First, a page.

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Packaging avahi-autoipd

Before reading this article make sure you know what IPv4LL and DHCP are and how they work.

A few notes on packaging and installing avahi-autoipd:

Plugin for dhclient

avahi-autoipd is best used as a plugin for ISC's dhclient. To work like this you need to hook it into dhclient's action script which is called (at least on Debian) /sbin/dhclient-script. On Debian this is easily done by putting two script files into /etc/dhcp3/dhclient-enter-hooks.d/ resp. /etc/dhcp3/dhclient-exit-hooks.d/. Sample implementations for these scripts are available in GIT:

  • source:/avahi-autoipd/
  • source:/avahi-autoipd/

Those scripts make sure that avahi-autoipd is automatically started when dhclient fails to acquire an IP address via DHCP.

Similar scripts can be written for other DHCP client implementations.

Because avahi-autoipd makes a good plugin for dhclient, we encourage you to "recommend" it from the dhclient package and vice versa. (If your packaging format supports that, like Debian's does.)

Installation by default

avahi-autoipd implements an official IETF RFC (RFC3927) and has been available in MacOSX and Windows since Win98, hence we see not much reason for not enabling it by default, except of course security considerations. avahi-autoipd drops privs and chroot()s (at least on Linux), which is much more than most alternative implementations do. Hence we believe it is safe enough to enable it by default in all installations.

avahi-autoipd doesn't depend on any other Avahi library, hence it makes sense to install it even if Avahi itself is not installed.

Stand alone usage

In some sitautions it makes sense to enable only IPv4LL and not DHCP (ad-hoc networks like Bluetooth PANs, WLAN Ad-Hoc networks, eth1394 connections, USB-to-USB ethernet cables, Ethernet cross cables). For these situations make sure to allow avahi-autoipd to be used as primary IP address configuration method in your network configuration tool. "Primary" means that it is the only tool in charge for configuring the IP addreses.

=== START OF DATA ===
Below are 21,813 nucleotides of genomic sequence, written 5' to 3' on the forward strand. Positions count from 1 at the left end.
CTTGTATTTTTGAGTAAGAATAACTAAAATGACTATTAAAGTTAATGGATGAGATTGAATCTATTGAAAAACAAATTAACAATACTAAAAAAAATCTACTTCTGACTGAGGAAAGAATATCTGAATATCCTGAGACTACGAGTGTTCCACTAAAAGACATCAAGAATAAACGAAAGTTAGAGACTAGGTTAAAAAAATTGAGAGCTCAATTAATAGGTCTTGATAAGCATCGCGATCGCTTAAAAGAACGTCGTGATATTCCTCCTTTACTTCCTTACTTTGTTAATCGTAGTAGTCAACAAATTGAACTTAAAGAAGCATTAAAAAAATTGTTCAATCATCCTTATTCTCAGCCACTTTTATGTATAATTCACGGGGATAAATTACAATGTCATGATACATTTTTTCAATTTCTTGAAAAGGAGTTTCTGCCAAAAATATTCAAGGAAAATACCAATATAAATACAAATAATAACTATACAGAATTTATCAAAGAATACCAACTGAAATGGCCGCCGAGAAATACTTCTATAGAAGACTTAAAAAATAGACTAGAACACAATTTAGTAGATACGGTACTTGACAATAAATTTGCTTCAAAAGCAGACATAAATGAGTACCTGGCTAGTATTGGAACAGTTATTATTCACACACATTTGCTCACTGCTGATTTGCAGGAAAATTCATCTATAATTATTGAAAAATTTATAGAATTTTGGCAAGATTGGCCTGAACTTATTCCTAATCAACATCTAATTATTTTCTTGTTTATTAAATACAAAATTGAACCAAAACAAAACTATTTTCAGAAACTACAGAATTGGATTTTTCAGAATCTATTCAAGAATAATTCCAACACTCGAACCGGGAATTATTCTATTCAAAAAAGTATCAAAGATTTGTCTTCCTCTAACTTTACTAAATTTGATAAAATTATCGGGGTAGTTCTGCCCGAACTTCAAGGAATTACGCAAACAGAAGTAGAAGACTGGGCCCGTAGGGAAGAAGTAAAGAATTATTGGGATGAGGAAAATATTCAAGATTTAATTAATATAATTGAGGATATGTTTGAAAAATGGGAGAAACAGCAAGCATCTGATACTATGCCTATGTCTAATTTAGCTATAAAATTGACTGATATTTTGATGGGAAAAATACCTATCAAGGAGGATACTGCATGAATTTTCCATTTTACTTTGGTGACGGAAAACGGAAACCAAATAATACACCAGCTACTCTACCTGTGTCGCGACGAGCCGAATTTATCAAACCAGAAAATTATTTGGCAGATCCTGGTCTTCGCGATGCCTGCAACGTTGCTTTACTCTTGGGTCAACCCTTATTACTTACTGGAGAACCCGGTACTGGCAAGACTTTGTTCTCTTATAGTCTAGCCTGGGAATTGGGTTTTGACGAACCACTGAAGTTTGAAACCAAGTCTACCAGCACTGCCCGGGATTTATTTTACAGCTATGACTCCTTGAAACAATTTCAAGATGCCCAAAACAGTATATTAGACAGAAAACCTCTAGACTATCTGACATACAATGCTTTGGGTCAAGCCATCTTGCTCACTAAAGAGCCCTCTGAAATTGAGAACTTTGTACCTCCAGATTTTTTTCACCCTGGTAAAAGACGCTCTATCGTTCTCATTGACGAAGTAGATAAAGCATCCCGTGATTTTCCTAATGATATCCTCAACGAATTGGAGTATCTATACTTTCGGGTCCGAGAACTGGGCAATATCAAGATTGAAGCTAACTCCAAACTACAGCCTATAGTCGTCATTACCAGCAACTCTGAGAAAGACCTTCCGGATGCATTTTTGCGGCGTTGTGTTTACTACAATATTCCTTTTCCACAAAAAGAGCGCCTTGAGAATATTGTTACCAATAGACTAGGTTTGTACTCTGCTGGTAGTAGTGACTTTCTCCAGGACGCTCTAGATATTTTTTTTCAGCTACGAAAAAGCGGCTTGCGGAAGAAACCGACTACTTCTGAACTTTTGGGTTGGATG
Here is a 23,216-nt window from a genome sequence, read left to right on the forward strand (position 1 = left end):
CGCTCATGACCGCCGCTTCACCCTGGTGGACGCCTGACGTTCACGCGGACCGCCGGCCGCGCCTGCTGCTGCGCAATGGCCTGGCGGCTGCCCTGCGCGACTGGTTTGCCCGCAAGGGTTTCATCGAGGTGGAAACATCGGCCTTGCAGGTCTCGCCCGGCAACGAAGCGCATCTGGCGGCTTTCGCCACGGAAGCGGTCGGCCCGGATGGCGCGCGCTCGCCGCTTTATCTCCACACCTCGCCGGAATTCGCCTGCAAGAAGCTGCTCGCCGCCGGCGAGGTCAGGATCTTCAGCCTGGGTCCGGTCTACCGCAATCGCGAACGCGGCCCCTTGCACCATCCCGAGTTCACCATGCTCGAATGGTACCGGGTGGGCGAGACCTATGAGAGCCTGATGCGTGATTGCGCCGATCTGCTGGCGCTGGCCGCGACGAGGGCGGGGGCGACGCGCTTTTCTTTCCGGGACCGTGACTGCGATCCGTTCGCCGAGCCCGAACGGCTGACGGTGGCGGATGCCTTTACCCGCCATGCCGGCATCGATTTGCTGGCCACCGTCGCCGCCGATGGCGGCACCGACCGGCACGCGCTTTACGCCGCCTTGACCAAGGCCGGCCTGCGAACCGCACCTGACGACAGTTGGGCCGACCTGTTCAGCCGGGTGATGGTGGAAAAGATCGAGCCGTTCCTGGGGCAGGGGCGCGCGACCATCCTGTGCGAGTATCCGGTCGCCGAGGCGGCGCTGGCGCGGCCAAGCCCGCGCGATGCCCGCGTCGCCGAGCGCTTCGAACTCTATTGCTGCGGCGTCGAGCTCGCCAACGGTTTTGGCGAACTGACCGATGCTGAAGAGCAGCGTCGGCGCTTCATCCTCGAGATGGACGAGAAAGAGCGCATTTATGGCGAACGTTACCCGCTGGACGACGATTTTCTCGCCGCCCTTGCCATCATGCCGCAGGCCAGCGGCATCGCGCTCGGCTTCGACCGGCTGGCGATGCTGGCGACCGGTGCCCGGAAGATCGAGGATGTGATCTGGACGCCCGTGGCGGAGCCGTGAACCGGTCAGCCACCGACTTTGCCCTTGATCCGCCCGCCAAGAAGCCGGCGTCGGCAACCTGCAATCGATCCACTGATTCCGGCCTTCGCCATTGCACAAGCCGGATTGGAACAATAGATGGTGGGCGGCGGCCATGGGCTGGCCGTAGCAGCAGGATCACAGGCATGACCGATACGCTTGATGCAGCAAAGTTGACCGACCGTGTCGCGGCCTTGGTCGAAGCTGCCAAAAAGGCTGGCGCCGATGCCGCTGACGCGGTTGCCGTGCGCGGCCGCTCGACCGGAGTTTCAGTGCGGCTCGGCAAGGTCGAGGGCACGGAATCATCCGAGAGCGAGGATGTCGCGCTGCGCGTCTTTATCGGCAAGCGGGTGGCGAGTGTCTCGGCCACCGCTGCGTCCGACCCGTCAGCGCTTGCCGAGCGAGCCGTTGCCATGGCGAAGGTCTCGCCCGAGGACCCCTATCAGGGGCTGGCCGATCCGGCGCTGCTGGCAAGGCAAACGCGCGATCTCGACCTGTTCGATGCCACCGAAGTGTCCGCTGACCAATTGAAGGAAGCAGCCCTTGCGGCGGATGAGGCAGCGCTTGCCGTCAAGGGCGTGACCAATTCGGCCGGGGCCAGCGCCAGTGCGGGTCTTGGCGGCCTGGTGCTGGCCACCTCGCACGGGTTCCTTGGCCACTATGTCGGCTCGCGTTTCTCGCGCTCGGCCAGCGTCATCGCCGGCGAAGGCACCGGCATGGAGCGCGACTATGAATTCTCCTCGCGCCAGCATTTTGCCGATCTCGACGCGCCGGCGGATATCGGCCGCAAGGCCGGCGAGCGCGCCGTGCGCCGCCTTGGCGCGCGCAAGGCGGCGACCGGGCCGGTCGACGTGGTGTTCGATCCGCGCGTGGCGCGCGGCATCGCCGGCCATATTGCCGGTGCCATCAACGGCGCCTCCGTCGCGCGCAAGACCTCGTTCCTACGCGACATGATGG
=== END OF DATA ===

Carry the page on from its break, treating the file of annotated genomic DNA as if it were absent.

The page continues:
To allow communication between machines which only have an IPv4LL address assigned and those which only have a routable address assigned you might want to add the following two routes to the network configuration by default:

route add -net netmask dev eth0 metric 99
route add default dev eth0 metric 99

This is recommended by Apple, however might be a security problem and might cause unnecessary ARP timeouts. The entire implications are not clear to us. Nonetheless we recommend to add these rules, since they affect communication only if no other default route is specified.

If available we encourage you to use the ip tool from the iproute package instead of the legacy route tool for these routes:

ip route add dev realtek0 metric 1000 scope link
ip route add default dev realtek0 metric 1000 scope link

These routes have to be added for every valid Ethernet interface. And need to be added on all hosts: those which have IPv4LL configured and those which do not. If they're only configured on hosts with an IPv4LL address they are worthless.

Please let me stress once more: these routes should be added to *all* Linux installations, regardless which IPv4LL implementation is used, or if one is used at all!

And please note that these routes are not necessary to allow communication between hosts where all have IPv4LL addresses assigned.

For an explanation of these routes, see  this thread.

The second route (default) needs to be set for interfaces with an IPv4LL address only. Nonetheless I recommend putting it in globally.

Multihomed hosts

Linux doesn't allow setting more than one route with the same metric that point to the same network. To work around this issue and still have kind of deterministic setup we recommend setting up the routes like this:

ip route add dev realtek0 metric $((1000 + `cat /sys/class/net/realtek0/ifindex`)) scope link
ip route add default dev realtek0 metric $((1000 + `cat /sys/class/net/realtek0/ifindex`)) scope link

This will make sure that each route will get its own unique metric and the routes don't conflict anymore. Of course, you may reach ipv4ll adresses only on one of those interface at a time, the one one with the lowest ifindex.

Modes of Operation

By default avahi-autoipd configures an IPv4LL address only if no routable address is configured. It uses the Netlink interface to listen for network configuration changes and disables/enables itself depending on those events. This has the advantage of being easy to understand for the user and causing no routing problems. However it has the disadvantage of breaking existing TCP connections to IPv4LL hosts if suddenly a routable address is configured. Nonetheless we decided to make this behaviour the default.

Alternatively the parameter --force-bind may be passed to avahi-autoipd. If this is done an IPv4LL address is assigned regardless if another routable IP address is configured. However this address is always assigned on an alias interface (if only ifconfig is available) or as a labeled IP address (if iproute is available). Most programs work fine with configurations like this, but some naive programs do not. In addition it causes some routing problems for multicasting to link local-multicast groups. And finally it seems to be difficult to understand for users. (Just see the  accumulated bug reports of the zeroconf package in Debian.) That's why we chose to not make it the default.

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